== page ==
HK police arrest hundreds protesting against election delay, new national security law

Riot police stopping a demonstrator wearing a sign that reads "Voting is a right" during a protest in Hong Kong yesterday. PHOTO: BLOOMBERG
Riot police stopping a demonstrator wearing a sign that reads "Voting is a right" during a protest in Hong Kong yesterday. PHOTO: BLOOMBERG

HONG KONG • Police fired rounds of pepper balls at protesters in Hong Kong yesterday as hundreds took to the streets to demonstrate against the postponement of legislative elections and a new national security law imposed by China.

The police said they arrested at least 298 people, mainly for illegal gatherings, in a notice on their Facebook page.

In July, Hong Kong leader Carrie Lam postponed the Sept 6 election for seats in the Asian financial hub's Legislative Council for a year because of a spike in coronavirus cases. The move dealt a blow to the pro-democracy opposition who hoped to win a historic majority in the council, where only half the seats are directly elected and the other half are appointed members who mostly support Beijing.

"Today is supposedly our voting day, we need to resist to fight back for our vote," said a 70-year-old woman surnamed Wong as she marched with other protesters.

The vote would have been the former British colony's first official election since Beijing imposed new security legislation in late June.

The government insists the delay had no political motive.

Thousands of police were stationed around the bustling Kowloon peninsula as marchers waved placards and chanted popular anti-government slogans such as "liberate Hong Kong".

These slogans are now banned under the new security law.

Several well-known activists were arrested, including Civil Human Rights Front vice-convenor Figo Chan and former legislator Leung Kwok Hung, also known as "Long Hair", according to a post on Chan's Facebook page.

Hours before the protest, the police arrested radio DJ Tam Tak Chi, another democracy activist, for "uttering seditious words" - a colonial era offence.

Anti-government demonstrations have declined this year mainly because of limits on group gatherings, imposed to counter the spread of Covid-19, and the security law, which punishes actions that China sees as subversive, secessionist, terrorist or collusions with foreign forces.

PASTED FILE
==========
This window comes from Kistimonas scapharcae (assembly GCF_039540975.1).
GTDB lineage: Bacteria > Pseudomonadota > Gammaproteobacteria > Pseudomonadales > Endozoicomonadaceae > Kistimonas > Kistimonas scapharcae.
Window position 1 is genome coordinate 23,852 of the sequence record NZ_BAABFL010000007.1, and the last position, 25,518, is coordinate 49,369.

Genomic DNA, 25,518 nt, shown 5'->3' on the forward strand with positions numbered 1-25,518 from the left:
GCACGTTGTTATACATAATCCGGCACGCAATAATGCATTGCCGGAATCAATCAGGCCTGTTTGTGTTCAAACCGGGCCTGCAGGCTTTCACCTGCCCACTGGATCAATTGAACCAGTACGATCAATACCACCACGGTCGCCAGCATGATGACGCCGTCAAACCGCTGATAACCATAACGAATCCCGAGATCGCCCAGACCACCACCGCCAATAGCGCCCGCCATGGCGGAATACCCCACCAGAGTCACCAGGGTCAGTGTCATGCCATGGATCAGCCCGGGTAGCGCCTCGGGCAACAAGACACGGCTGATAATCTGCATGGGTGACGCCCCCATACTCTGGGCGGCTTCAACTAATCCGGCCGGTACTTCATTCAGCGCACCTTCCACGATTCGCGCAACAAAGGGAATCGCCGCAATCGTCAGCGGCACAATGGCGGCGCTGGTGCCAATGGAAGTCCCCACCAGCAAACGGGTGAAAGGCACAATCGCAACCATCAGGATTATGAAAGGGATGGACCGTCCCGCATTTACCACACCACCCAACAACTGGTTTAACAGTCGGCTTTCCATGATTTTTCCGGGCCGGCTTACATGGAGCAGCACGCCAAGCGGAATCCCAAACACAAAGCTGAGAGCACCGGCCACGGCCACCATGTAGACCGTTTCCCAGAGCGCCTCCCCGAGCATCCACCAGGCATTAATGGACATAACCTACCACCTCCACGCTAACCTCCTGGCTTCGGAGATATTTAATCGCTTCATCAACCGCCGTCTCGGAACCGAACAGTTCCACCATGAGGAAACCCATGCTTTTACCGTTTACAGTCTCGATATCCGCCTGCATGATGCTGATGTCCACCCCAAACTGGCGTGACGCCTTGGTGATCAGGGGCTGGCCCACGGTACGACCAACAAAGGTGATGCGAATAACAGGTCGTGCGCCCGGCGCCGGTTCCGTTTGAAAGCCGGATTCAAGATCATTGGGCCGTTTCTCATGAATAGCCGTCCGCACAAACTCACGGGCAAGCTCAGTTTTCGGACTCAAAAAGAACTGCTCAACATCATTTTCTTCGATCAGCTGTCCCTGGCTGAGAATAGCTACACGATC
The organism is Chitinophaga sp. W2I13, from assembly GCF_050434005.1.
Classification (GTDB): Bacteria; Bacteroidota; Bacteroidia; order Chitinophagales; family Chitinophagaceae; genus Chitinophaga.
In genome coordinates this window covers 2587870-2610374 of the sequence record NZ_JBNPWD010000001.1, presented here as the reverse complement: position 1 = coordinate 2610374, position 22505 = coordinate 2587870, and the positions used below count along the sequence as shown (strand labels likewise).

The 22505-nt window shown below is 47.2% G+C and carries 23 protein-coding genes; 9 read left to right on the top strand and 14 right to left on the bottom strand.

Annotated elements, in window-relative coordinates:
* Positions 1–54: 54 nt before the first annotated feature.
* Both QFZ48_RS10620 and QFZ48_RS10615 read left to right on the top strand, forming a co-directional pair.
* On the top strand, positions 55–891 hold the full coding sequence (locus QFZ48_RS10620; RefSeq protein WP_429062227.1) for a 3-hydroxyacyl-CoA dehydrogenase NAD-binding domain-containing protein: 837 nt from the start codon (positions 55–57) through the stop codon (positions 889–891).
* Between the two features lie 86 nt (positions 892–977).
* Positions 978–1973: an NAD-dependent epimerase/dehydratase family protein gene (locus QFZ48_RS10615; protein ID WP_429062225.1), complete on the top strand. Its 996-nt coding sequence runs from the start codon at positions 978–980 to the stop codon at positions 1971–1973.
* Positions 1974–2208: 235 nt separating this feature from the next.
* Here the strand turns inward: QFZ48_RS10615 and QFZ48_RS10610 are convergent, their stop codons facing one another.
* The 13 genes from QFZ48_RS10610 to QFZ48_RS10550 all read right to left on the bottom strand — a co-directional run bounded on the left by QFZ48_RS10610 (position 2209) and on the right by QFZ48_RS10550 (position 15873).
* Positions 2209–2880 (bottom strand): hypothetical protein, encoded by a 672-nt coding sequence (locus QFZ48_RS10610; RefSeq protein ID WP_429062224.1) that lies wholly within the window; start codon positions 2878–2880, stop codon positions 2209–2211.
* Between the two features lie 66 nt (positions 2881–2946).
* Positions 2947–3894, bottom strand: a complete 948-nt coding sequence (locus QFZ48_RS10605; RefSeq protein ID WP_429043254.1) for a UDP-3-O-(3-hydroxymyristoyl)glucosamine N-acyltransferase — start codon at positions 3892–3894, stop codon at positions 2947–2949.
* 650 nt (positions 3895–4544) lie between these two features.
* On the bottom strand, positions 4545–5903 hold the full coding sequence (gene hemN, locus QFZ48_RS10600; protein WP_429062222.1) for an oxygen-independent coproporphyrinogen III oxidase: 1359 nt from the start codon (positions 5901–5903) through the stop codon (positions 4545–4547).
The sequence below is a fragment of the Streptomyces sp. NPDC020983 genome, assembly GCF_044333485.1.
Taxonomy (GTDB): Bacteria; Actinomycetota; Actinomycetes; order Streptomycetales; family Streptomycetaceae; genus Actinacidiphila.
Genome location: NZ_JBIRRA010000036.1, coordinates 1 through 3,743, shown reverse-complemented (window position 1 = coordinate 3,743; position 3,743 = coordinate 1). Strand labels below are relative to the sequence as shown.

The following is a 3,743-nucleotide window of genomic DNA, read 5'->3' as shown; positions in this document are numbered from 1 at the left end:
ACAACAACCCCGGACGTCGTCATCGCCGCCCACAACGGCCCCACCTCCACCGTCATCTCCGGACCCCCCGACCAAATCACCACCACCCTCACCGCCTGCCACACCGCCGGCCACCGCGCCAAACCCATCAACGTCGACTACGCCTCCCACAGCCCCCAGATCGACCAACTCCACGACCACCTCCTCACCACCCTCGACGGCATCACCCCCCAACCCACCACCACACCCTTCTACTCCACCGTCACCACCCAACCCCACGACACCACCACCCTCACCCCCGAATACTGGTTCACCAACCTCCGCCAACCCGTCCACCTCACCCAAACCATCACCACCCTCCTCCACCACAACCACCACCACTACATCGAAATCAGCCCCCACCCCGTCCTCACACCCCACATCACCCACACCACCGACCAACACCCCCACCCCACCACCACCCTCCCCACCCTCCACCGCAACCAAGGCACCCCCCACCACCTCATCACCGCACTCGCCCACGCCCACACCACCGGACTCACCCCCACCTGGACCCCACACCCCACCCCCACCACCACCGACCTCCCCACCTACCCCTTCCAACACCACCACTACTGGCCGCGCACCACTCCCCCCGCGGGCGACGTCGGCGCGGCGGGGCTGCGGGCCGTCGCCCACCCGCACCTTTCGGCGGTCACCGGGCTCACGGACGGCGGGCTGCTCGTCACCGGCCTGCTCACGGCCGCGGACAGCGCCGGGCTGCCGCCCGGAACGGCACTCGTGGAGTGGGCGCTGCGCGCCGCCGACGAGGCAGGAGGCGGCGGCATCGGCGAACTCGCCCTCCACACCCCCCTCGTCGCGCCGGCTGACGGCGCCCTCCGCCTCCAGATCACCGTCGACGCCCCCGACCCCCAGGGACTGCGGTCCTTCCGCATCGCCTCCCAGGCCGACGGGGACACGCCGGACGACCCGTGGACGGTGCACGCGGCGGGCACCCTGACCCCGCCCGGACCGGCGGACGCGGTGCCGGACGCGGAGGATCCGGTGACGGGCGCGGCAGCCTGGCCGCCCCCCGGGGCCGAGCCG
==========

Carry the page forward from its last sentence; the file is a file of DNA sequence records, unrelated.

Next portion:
FIGHT FOR OUR VOTE

Today is supposedly our voting day, we need to resist to fight back for our vote.

MADAM WONG, 70, a demonstrator.

Critics say the law aims to quash dissent in the city, while supporters say it will bring more stability after a year of often-violent anti-government and anti-China unrest.

Hong Kong returned to Chinese rule in 1997 under a guarantee of autonomy but critics say the new law undermines that promise and puts the territory on a more authoritarian path.

Advocates of the law say it plugs loopholes in national security left by the city's inability to fulfil a constitutional requirement to pass such laws on its own.

While street protests have largely lost their momentum, anti-government and anti-Beijing sentiment persists, with China's offer of mass coronavirus testing for Hong Kong residents prompting calls for a boycott amid public distrust.

The authorities have cited coronavirus fears in their moves to restrict gatherings, which are currently limited to two people, and the police have rejected applications for protests in recent months.

Hong Kong has reported around 4,800 coronavirus cases since January, far lower than in other major cities around the world. The number of new daily infections has fallen substantially from triple digits in July to single digits currently.

REUTERS, AGENCE FRANCE-PRESSE

A version of this article appeared in the print edition of The Straits Times on September 07, 2020, with the headline 'HK police arrest hundreds protesting against election delay, new national security law'. Subscribe